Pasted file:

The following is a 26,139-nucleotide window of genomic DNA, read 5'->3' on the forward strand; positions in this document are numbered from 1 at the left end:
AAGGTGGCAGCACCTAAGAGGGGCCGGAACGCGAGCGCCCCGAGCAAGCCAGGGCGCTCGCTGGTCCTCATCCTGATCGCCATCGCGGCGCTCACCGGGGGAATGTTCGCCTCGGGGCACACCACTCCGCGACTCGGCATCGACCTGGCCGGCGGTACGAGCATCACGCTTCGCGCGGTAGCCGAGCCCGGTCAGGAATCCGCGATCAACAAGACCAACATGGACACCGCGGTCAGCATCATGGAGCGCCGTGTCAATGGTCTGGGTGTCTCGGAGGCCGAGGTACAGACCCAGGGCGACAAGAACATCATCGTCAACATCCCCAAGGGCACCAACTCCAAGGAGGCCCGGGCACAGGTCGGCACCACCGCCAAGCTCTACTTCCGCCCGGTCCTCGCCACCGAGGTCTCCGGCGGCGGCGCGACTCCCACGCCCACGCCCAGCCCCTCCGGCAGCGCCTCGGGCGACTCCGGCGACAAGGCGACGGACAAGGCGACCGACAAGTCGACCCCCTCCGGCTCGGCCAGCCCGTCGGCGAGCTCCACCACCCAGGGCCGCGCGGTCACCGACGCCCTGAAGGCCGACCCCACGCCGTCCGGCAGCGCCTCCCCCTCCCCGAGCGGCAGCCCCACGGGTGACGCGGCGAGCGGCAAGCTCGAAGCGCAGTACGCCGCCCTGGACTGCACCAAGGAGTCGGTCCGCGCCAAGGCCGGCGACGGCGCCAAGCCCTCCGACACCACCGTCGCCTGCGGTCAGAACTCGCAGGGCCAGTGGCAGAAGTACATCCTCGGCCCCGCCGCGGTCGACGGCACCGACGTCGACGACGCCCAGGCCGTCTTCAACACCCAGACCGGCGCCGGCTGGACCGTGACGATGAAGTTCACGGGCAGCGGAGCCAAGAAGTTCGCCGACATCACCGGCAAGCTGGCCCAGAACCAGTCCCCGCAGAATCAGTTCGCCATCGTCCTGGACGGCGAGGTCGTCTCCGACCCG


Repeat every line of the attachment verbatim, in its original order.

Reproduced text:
The following is a 26,139-nucleotide window of genomic DNA, read 5'->3' on the forward strand; positions in this document are numbered from 1 at the left end:
AAGGTGGCAGCACCTAAGAGGGGCCGGAACGCGAGCGCCCCGAGCAAGCCAGGGCGCTCGCTGGTCCTCATCCTGATCGCCATCGCGGCGCTCACCGGGGGAATGTTCGCCTCGGGGCACACCACTCCGCGACTCGGCATCGACCTGGCCGGCGGTACGAGCATCACGCTTCGCGCGGTAGCCGAGCCCGGTCAGGAATCCGCGATCAACAAGACCAACATGGACACCGCGGTCAGCATCATGGAGCGCCGTGTCAATGGTCTGGGTGTCTCGGAGGCCGAGGTACAGACCCAGGGCGACAAGAACATCATCGTCAACATCCCCAAGGGCACCAACTCCAAGGAGGCCCGGGCACAGGTCGGCACCACCGCCAAGCTCTACTTCCGCCCGGTCCTCGCCACCGAGGTCTCCGGCGGCGGCGCGACTCCCACGCCCACGCCCAGCCCCTCCGGCAGCGCCTCGGGCGACTCCGGCGACAAGGCGACGGACAAGGCGACCGACAAGTCGACCCCCTCCGGCTCGGCCAGCCCGTCGGCGAGCTCCACCACCCAGGGCCGCGCGGTCACCGACGCCCTGAAGGCCGACCCCACGCCGTCCGGCAGCGCCTCCCCCTCCCCGAGCGGCAGCCCCACGGGTGACGCGGCGAGCGGCAAGCTCGAAGCGCAGTACGCCGCCCTGGACTGCACCAAGGAGTCGGTCCGCGCCAAGGCCGGCGACGGCGCCAAGCCCTCCGACACCACCGTCGCCTGCGGTCAGAACTCGCAGGGCCAGTGGCAGAAGTACATCCTCGGCCCCGCCGCGGTCGACGGCACCGACGTCGACGACGCCCAGGCCGTCTTCAACACCCAGACCGGCGCCGGCTGGACCGTGACGATGAAGTTCACGGGCAGCGGAGCCAAGAAGTTCGCCGACATCACCGGCAAGCTGGCCCAGAACCAGTCCCCGCAGAATCAGTTCGCCATCGTCCTGGACGGCGAGGTCGTCTCCGACCCG